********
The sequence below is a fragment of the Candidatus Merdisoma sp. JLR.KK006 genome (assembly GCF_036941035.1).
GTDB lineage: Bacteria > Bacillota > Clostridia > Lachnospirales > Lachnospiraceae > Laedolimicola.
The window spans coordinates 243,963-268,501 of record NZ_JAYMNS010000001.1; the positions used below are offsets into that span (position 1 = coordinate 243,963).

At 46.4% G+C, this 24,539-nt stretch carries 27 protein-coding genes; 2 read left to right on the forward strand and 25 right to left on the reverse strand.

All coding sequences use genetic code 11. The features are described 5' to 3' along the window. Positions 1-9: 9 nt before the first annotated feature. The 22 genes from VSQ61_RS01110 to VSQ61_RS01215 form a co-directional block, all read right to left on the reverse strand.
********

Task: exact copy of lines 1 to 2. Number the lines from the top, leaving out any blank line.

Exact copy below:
The sequence below is a fragment of the Candidatus Merdisoma sp. JLR.KK006 genome (assembly GCF_036941035.1).
GTDB lineage: Bacteria > Bacillota > Clostridia > Lachnospirales > Lachnospiraceae > Laedolimicola.